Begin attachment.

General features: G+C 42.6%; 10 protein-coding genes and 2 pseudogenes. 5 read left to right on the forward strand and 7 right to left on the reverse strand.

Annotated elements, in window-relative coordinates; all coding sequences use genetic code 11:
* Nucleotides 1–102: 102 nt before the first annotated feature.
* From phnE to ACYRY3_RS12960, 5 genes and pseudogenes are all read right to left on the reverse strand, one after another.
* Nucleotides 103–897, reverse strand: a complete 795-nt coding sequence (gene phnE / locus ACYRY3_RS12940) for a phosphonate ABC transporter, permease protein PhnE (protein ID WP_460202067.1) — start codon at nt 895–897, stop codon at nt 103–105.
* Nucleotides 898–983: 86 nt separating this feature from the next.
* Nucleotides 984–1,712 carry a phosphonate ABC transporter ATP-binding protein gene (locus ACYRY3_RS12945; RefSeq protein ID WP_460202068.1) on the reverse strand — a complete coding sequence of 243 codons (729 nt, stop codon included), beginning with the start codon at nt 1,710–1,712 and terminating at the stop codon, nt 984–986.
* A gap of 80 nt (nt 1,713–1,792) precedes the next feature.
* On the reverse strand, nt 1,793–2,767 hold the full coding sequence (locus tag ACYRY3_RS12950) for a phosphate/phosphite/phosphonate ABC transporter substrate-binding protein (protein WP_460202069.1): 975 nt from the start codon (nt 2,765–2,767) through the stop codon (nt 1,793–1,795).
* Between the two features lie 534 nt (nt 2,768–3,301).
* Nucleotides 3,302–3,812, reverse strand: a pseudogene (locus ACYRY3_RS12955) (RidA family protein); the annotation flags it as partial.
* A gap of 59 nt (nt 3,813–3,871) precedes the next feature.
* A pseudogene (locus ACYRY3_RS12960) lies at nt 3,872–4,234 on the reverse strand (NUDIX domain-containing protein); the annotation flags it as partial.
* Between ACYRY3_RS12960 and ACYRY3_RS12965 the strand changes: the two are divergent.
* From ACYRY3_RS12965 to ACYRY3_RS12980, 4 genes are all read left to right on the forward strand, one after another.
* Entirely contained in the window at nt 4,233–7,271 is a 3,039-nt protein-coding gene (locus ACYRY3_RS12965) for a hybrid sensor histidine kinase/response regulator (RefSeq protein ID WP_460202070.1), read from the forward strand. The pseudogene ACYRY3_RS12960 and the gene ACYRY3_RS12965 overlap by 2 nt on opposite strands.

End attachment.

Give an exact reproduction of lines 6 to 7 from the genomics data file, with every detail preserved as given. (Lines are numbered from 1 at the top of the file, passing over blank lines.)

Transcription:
* Nucleotides 898–983: 86 nt separating this feature from the next.
* Nucleotides 984–1,712 carry a phosphonate ABC transporter ATP-binding protein gene (locus ACYRY3_RS12945; RefSeq protein ID WP_460202068.1) on the reverse strand — a complete coding sequence of 243 codons (729 nt, stop codon included), beginning with the start codon at nt 1,710–1,712 and terminating at the stop codon, nt 984–986.